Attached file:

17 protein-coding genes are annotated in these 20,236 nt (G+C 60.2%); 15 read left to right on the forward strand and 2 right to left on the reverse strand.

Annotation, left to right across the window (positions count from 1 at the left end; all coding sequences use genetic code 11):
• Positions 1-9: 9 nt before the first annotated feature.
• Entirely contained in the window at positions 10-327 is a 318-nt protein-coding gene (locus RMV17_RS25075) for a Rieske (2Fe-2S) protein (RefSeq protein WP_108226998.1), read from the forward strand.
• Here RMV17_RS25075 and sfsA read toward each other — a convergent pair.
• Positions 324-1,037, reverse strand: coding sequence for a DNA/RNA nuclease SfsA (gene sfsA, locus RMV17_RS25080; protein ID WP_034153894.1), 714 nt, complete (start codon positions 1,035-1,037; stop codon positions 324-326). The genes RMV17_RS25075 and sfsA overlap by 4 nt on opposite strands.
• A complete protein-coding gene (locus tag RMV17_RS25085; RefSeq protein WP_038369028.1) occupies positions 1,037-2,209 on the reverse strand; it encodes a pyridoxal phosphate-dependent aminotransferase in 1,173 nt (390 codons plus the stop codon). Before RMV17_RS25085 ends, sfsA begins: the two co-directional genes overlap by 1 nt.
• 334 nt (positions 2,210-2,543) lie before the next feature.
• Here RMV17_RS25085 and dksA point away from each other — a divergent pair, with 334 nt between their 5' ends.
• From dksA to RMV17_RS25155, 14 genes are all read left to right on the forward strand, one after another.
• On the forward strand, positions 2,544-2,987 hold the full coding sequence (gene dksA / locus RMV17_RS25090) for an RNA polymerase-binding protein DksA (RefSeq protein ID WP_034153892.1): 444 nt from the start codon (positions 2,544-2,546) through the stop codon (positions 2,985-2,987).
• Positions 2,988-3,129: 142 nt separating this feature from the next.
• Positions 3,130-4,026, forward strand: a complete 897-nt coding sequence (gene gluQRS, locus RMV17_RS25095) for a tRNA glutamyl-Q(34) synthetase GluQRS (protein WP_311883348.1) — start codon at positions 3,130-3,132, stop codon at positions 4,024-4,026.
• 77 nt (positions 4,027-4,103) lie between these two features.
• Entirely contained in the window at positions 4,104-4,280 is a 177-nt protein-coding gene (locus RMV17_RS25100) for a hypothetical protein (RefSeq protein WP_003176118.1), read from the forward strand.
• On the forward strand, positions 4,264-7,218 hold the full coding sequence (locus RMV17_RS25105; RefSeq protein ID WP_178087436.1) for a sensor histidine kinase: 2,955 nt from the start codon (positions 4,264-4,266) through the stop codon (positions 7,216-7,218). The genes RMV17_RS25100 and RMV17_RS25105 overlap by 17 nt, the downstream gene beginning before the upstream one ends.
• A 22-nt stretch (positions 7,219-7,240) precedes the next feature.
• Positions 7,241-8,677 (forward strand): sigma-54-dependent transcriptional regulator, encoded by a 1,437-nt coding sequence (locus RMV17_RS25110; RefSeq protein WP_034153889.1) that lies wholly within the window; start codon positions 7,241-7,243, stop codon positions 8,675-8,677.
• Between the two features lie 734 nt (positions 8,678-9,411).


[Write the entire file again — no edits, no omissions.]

17 protein-coding genes are annotated in these 20,236 nt (G+C 60.2%); 15 read left to right on the forward strand and 2 right to left on the reverse strand.

Annotation, left to right across the window (positions count from 1 at the left end; all coding sequences use genetic code 11):
• Positions 1-9: 9 nt before the first annotated feature.
• Entirely contained in the window at positions 10-327 is a 318-nt protein-coding gene (locus RMV17_RS25075) for a Rieske (2Fe-2S) protein (RefSeq protein WP_108226998.1), read from the forward strand.
• Here RMV17_RS25075 and sfsA read toward each other — a convergent pair.
• Positions 324-1,037, reverse strand: coding sequence for a DNA/RNA nuclease SfsA (gene sfsA, locus RMV17_RS25080; protein ID WP_034153894.1), 714 nt, complete (start codon positions 1,035-1,037; stop codon positions 324-326). The genes RMV17_RS25075 and sfsA overlap by 4 nt on opposite strands.
• A complete protein-coding gene (locus tag RMV17_RS25085; RefSeq protein WP_038369028.1) occupies positions 1,037-2,209 on the reverse strand; it encodes a pyridoxal phosphate-dependent aminotransferase in 1,173 nt (390 codons plus the stop codon). Before RMV17_RS25085 ends, sfsA begins: the two co-directional genes overlap by 1 nt.
• 334 nt (positions 2,210-2,543) lie before the next feature.
• Here RMV17_RS25085 and dksA point away from each other — a divergent pair, with 334 nt between their 5' ends.
• From dksA to RMV17_RS25155, 14 genes are all read left to right on the forward strand, one after another.
• On the forward strand, positions 2,544-2,987 hold the full coding sequence (gene dksA / locus RMV17_RS25090) for an RNA polymerase-binding protein DksA (RefSeq protein ID WP_034153892.1): 444 nt from the start codon (positions 2,544-2,546) through the stop codon (positions 2,985-2,987).
• Positions 2,988-3,129: 142 nt separating this feature from the next.
• Positions 3,130-4,026, forward strand: a complete 897-nt coding sequence (gene gluQRS, locus RMV17_RS25095) for a tRNA glutamyl-Q(34) synthetase GluQRS (protein WP_311883348.1) — start codon at positions 3,130-3,132, stop codon at positions 4,024-4,026.
• 77 nt (positions 4,027-4,103) lie between these two features.
• Entirely contained in the window at positions 4,104-4,280 is a 177-nt protein-coding gene (locus RMV17_RS25100) for a hypothetical protein (RefSeq protein WP_003176118.1), read from the forward strand.
• On the forward strand, positions 4,264-7,218 hold the full coding sequence (locus RMV17_RS25105; RefSeq protein ID WP_178087436.1) for a sensor histidine kinase: 2,955 nt from the start codon (positions 4,264-4,266) through the stop codon (positions 7,216-7,218). The genes RMV17_RS25100 and RMV17_RS25105 overlap by 17 nt, the downstream gene beginning before the upstream one ends.
• A 22-nt stretch (positions 7,219-7,240) precedes the next feature.
• Positions 7,241-8,677 (forward strand): sigma-54-dependent transcriptional regulator, encoded by a 1,437-nt coding sequence (locus RMV17_RS25110; RefSeq protein WP_034153889.1) that lies wholly within the window; start codon positions 7,241-7,243, stop codon positions 8,675-8,677.
• Between the two features lie 734 nt (positions 8,678-9,411).